Jane Fonda's mom's life was packed with a series of tragic events after her husband asked for a divorce. The woman eventually died, and Jane couldn't stop blaming herself after the painful passing.
Jane Fonda has been in the spotlight almost all her life. Growing up with a dad who was an actor, Jane, who also took a career in show business, was accustomed to the celebrity lifestyle and paparazzi at a very young age.
However, before Jane became the famous actress, political activist, and environmentalist she is now, she had one of the most traumatic childhoods. Her father, Henry Jaynes Fonda, was a big contribution to the actress's tumultuous younger years.
Actress Jane Fonda at an event [left]. Henry Fonda and Frances Ford Seymour [right] | Photo: Getty Images
Henry was one of Hollywood's legends who kept fans entertained throughout his 50-year career. From playing Tom Joad in "The Grapes of Wrath'' to Lt. Douglas A. Roberts in the stage and film versions of "Mister Roberts," Henry remained a fan favorite.
Sadly, amidst a successful career, the actor had his fair share of broken relationships, one of which gave his daughter, Jane, a troubled childhood. Henry, who died at 77, was married five times.
HENRY'S RELATIONSHIP DRAMA
Born in Grand Island, Nebraska, the 1957's "12 Angry Men" star started pursuing a career as an actor at age 20. While still working at the Omaha Community Playhouse, he took a trip to Massachusetts, where he met his first wife, Margaret Sullavan.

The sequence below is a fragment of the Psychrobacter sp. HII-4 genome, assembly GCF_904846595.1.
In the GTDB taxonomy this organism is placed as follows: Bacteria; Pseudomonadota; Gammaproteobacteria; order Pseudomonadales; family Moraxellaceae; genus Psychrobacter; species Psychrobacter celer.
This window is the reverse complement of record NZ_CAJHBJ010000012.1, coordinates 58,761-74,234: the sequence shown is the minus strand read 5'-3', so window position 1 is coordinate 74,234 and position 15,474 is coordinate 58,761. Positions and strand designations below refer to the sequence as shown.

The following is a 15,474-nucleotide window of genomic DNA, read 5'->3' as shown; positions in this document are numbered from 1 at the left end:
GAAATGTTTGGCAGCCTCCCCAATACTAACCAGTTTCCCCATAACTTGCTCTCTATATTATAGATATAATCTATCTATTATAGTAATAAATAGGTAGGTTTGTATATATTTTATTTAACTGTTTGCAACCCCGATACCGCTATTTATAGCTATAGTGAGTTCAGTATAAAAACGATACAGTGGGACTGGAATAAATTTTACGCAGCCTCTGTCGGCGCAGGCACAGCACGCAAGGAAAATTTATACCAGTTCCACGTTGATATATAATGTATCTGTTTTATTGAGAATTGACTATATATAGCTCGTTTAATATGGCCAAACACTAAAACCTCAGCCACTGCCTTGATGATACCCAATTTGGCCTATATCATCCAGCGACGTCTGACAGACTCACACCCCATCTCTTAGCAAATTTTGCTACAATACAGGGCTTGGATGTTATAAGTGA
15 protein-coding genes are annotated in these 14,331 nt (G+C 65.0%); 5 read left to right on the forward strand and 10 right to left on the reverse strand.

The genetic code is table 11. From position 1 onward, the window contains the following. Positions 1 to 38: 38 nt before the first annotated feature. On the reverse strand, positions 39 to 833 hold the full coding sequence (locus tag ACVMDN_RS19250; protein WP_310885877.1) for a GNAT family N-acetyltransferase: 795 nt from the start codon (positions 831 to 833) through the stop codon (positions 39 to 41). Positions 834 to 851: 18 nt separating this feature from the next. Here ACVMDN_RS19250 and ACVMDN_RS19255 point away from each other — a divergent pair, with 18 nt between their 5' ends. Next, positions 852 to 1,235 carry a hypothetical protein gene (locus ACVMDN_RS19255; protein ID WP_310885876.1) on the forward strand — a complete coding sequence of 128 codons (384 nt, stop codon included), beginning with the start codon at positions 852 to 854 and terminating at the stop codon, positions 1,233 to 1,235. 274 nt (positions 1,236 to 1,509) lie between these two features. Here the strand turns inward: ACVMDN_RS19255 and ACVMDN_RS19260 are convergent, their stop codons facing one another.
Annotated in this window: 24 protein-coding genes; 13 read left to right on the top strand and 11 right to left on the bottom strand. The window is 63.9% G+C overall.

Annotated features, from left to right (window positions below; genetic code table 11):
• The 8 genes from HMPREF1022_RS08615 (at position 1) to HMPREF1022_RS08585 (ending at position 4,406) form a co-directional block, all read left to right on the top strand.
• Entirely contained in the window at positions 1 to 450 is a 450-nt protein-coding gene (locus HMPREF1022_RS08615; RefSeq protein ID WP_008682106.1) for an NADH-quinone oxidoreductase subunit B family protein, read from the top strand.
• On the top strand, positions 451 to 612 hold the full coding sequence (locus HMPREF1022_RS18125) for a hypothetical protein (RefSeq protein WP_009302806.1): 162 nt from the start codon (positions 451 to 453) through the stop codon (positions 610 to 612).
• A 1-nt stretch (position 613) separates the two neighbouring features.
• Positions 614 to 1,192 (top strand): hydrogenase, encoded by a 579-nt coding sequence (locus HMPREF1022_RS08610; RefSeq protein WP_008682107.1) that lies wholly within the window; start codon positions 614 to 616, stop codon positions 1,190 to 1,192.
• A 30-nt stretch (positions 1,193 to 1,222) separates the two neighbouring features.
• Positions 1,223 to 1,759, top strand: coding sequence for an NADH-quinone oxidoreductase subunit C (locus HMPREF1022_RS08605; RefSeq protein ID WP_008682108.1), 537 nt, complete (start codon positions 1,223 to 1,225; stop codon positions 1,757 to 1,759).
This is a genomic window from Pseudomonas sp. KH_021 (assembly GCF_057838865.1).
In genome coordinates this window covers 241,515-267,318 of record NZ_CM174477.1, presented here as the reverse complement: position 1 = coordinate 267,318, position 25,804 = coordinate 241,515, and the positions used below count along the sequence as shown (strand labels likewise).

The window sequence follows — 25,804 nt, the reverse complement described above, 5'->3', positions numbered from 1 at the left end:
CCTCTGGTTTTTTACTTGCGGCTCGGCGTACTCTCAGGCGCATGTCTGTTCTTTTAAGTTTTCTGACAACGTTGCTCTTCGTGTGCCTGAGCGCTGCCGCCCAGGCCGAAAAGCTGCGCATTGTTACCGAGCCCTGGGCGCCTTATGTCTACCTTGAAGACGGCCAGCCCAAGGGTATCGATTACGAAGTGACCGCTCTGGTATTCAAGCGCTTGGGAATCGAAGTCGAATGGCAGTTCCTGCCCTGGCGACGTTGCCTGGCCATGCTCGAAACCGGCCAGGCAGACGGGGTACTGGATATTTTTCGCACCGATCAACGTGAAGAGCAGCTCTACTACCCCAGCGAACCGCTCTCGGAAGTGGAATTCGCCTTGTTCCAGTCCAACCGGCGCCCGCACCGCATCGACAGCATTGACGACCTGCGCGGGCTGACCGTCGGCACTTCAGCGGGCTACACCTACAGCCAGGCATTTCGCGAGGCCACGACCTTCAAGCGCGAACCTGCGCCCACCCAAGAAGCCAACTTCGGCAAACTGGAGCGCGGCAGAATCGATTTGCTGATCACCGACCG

Portrait of actor Henry Fonda from the John Springer Collection | Source: Getty Images
Sullavan was a stage and screen actress. She was reportedly temperamental, and a story of her harsh reaction when she and Henry once had a misunderstanding on set proved this.
Their union only lasted for two months, and they finalized their divorce two years later, in 1933. However, they maintained a friendly relationship and even co-starred in 1936's "The Moon's Our Home."
Henry met his second wife, Socialite Frances Seymour Brokaw, on the "Wings of the Morning in England" set in 1936. The couple welcomed their daughter Jane in 1937 and son Peter in 1940.